Scientists are closer to understanding the mystery of déjà vu thanks to new virtual reality research

Have you ever had that strange feeling that you’ve been through the exact same situation before, even though it’s impossible? Sometimes it may even seem like you are reliving something that has already happened. This phenomenon, known as déjà vu, has puzzled philosophers, neuroscientists and writers for a very long time.

From the late 1800s, many theories began to emerge as to what might cause déjà vu, which means “already seen” in French. People thought maybe it stemmed from a mental dysfunction or maybe some kind of brain problem. Or perhaps it was a temporary hiccup in the otherwise normal operation of human memory. But the subject did not reach the realm of science until very recently.

Moving from the paranormal to the scientific

At the beginning of this millennium, a scientist named Alan Brown decided to review everything that researchers had written about déjà vu up to that point. Much of what he could discover had a paranormal flavor to it, related to the supernatural – things like past lives or psychic abilities. But he also found studies that polled ordinary people about their experiences of déjà vu. From all of these papers, Brown was able to extract some basic findings about the déjà vu phenomenon.

For example, Brown found that roughly two-thirds of people experience déjà vu at some point in their lives. He determined that the most common trigger for déjà vu was a scene or place, and the next most common trigger was a conversation. He also reports hints over a century or more in the medical literature of a possible connection between déjà vu and certain types of seizures in the brain.

Brown’s review brought the topic of déjà vu into the realm of more mainstream science because it appeared both in a scientific journal that cognitive scientists tend to read and in a book aimed at scientists. His work served as a catalyst for scientists to design experiments to study déjà vu.

Testing déjà vu in the psychological laboratory

Prompted by Brown’s work, my own research team began conducting experiments aimed at testing hypotheses about the possible mechanisms of déjà vu. We investigated a nearly century-old hypothesis that suggests déjà vu can occur when there is a spatial similarity between a current scene and an unrecalled scene in your memory. Psychologists have called this the Gestalt Cognition Hypothesis.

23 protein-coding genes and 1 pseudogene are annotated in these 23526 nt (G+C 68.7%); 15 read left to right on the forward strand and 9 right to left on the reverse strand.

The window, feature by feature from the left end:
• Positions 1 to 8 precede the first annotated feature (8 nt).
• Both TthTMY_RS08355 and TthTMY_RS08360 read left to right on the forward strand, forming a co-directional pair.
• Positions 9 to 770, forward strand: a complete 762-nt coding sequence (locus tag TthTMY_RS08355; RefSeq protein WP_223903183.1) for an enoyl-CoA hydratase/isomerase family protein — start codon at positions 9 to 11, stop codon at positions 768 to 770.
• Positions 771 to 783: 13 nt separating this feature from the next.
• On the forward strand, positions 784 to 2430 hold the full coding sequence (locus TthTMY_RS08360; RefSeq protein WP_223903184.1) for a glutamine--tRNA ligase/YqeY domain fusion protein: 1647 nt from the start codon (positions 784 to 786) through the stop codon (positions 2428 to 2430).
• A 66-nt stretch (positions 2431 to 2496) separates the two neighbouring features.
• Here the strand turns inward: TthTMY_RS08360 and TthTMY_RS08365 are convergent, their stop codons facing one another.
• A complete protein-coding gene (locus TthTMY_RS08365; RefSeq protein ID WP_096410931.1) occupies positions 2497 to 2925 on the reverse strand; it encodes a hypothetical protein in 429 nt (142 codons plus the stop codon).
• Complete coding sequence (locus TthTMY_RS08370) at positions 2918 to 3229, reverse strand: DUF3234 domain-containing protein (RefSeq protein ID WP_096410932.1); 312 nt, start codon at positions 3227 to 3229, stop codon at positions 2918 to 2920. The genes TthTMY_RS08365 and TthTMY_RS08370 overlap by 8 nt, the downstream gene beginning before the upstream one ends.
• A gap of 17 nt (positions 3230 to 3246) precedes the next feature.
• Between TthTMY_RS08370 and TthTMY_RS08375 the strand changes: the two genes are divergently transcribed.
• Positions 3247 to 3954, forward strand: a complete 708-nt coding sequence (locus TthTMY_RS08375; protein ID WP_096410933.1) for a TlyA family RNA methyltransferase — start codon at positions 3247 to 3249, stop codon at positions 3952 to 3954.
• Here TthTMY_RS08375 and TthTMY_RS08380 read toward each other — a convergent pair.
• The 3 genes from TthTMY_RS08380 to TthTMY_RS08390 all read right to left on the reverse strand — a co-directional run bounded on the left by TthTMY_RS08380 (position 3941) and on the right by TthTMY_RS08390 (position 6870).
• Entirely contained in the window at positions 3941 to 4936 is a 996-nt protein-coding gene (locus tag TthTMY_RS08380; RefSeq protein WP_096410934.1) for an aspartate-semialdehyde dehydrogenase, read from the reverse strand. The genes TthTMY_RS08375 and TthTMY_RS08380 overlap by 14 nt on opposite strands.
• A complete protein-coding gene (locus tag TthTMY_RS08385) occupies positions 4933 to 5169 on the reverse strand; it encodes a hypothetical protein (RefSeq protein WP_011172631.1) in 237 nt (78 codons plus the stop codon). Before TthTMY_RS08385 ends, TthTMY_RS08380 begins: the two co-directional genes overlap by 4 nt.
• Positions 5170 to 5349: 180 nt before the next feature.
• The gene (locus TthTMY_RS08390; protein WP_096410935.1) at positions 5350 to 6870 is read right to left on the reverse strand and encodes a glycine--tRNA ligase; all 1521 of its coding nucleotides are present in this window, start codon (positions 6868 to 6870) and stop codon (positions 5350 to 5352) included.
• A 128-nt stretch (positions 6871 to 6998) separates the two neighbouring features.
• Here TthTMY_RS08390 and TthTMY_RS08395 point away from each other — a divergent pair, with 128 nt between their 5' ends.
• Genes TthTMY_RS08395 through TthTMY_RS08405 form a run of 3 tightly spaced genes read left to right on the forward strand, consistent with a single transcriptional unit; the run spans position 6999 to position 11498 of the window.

For example, imagine you are passing the medical station in a hospital ward on your way to visit a sick friend. Even though you’ve never been to this hospital before, you’re overwhelmed with the feeling that you have. The main reason for this experience of déjà vu may be that the layout of the scene, including the placement of furniture and specific objects in the space, has the same layout as a different scene that you have experienced in the past.

Perhaps the way the nursing station is laid out—the furniture, the items on the counter, the way it connects to the corners of the hallway—is the same as a set of welcome tables in terms of signs and furniture in the hallway at the school entrance. an event you attended a year earlier. According to the gestalt familiarity hypothesis, if this previous situation with a similar layout to the current one does not come to mind, you may be left with only a strong sense of familiarity with the current one.

To explore this idea in the lab, my team used virtual reality to place people in scenes. In this way, we could manipulate the environment people were in – some scenes shared the same spatial layout, while otherwise they were different. As predicted, déjà vu was more likely to occur when people were in a scene that contained the same spatial arrangement of elements as an earlier scene that they had seen but did not remember.

This research suggests that one factor contributing to déjà vu may be the spatial similarity of a new scene to one in memory that fails to be consciously recalled in the moment. However, this does not mean that spatial similarity is the only cause of déjà vu. Quite possibly many factors can contribute to what makes a scene or situation feel familiar. More research is underway to investigate additional possible factors in this mysterious phenomenon.

This article is republished from The Conversation under a Creative Commons license. Read the original article.

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